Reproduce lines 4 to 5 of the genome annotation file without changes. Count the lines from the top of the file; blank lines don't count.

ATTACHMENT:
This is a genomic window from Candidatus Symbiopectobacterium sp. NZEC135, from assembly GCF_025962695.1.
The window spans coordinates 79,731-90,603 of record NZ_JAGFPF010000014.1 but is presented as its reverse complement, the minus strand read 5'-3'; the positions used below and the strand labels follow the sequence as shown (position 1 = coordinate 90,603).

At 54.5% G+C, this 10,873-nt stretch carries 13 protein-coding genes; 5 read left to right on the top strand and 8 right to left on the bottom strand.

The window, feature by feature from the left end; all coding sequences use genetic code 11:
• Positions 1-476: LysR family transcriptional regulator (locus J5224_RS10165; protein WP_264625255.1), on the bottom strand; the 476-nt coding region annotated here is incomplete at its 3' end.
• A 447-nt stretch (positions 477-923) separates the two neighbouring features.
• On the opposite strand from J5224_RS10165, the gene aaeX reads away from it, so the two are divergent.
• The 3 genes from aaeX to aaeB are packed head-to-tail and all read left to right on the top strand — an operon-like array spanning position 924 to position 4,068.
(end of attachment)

The window, feature by feature from the left end; all coding sequences use genetic code 11:
• Positions 1-476: LysR family transcriptional regulator (locus J5224_RS10165; protein WP_264625255.1), on the bottom strand; the 476-nt coding region annotated here is incomplete at its 3' end.